BHP Billiton Ltd.BHP Billiton has selected Montreal-based engineering firm SNC-Lavalin Group Inc.SNC-Lavalin for a multiyear contract to help the Anglo-Australian mining company manage various potash projects in Saskatchewan.
SNC didn't disclose the value of the contract, which involves establishment of a project execution hub where SNC and BHP will apply uniform standards and leverage efficiencies in the execution of the projects.
SNC will initially complete a feasibility study for the first phase of the Jansen potash project, about 140 kilometres east of Saskatoon.
BHP announced in January that it would spend $240-million developing the project, including ground freezing to allow shaft sinking as well as completing detailed engineering, equipment and materials commitments.
SNC noted that it has worked with BHP over the past 25 years on overseas projects.
"This award is further recognition of our global expertise in potash combined with our strong Canadian roots and presence in Saskatchewan," said SNC executive vice-president Feroz Ashraf.
SNC's mandate includes management of the hub program and execution of feasibility studies. It will also provide engineering, procurement and construction management once the projects are approved by BHP.
The Jansen project, which BHP had begun before its unsuccessful attempt to acquire Potash Corp. of Saskatchewan last year, is expected to be built in three phases.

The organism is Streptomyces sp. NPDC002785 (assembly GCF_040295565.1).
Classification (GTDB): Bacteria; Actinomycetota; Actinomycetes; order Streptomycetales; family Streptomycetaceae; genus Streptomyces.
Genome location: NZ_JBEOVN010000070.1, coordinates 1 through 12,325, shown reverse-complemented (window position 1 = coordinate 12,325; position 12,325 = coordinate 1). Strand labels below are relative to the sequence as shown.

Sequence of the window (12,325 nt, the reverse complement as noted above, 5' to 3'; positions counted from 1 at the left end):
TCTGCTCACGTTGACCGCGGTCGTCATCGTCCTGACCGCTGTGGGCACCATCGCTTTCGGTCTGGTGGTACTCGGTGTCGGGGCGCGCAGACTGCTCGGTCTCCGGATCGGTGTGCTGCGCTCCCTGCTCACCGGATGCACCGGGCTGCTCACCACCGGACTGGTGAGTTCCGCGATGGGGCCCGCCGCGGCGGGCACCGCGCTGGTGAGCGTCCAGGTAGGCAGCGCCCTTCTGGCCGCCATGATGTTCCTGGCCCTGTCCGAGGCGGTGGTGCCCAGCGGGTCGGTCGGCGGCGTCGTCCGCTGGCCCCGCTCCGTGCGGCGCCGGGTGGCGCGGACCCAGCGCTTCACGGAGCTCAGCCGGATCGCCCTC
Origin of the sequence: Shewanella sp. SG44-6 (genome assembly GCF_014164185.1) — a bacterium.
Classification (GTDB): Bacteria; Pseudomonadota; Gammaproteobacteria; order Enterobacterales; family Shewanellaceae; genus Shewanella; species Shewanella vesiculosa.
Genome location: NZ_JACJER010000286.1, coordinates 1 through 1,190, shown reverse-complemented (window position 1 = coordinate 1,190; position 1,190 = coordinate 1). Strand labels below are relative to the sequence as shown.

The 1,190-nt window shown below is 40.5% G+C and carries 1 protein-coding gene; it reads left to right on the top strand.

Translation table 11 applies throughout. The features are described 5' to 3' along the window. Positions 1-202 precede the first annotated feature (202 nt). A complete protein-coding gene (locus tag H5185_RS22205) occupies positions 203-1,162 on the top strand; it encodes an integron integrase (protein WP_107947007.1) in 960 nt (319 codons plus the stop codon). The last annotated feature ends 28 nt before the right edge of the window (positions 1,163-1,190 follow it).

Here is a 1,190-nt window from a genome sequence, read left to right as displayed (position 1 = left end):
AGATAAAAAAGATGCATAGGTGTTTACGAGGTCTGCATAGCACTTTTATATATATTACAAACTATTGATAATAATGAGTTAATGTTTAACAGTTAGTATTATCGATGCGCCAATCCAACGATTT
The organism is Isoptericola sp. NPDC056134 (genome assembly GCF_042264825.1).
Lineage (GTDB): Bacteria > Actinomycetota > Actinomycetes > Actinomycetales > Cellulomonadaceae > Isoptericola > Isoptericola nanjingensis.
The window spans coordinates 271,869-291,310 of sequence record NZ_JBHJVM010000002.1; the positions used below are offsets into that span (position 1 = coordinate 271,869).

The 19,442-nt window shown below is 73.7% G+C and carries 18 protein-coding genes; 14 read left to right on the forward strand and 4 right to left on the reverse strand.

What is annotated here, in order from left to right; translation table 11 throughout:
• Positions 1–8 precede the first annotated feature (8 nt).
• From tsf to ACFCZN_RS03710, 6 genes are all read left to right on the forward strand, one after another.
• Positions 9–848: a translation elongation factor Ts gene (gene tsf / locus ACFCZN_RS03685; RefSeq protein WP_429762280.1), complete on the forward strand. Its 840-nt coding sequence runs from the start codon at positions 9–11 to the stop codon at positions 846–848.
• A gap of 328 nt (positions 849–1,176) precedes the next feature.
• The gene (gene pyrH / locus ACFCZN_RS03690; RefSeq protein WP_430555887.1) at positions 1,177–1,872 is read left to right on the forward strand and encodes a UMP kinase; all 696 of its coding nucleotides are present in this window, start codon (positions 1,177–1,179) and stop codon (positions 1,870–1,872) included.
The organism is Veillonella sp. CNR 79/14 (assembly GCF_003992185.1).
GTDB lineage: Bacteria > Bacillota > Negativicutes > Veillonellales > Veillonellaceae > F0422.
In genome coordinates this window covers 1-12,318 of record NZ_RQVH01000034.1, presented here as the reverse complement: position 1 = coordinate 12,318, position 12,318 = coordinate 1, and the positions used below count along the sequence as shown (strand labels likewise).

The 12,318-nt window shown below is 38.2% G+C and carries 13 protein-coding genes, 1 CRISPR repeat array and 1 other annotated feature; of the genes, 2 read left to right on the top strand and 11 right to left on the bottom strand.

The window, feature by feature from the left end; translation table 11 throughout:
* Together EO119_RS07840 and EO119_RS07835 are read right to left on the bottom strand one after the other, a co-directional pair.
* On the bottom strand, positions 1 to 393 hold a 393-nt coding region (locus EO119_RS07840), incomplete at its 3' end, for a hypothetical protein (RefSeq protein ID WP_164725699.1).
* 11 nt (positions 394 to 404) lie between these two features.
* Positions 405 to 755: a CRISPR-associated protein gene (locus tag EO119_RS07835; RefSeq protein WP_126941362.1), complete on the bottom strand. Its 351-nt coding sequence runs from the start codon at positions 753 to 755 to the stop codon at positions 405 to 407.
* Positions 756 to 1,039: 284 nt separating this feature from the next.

Engineering and construction of the first phase is expected to begin in 2012 to develop two million tonnes of annual production capacity. Other infrastructure and related projects include the development of port facilities on the west coast of the United States.
BHP has already submitted an environmental impact statement for the proposed potash mine. BHP has exploration rights to more than 14,500 square kilometres in Saskatchewan.
The Jansen project was a key point of dispute between BHP and Potash Corp. during the takeover fight. Potash Corp. had questioned BHP's commitment to develop the project if it were successful in acquiring the Saskatoon-based company.
Federal Industry Minister Tony Clement killed BHP's hostile takeover attempt of Potash Corp. when he ruled the deal would not be a "net benefit" to Canada under provisions of the Investment Canada Act.
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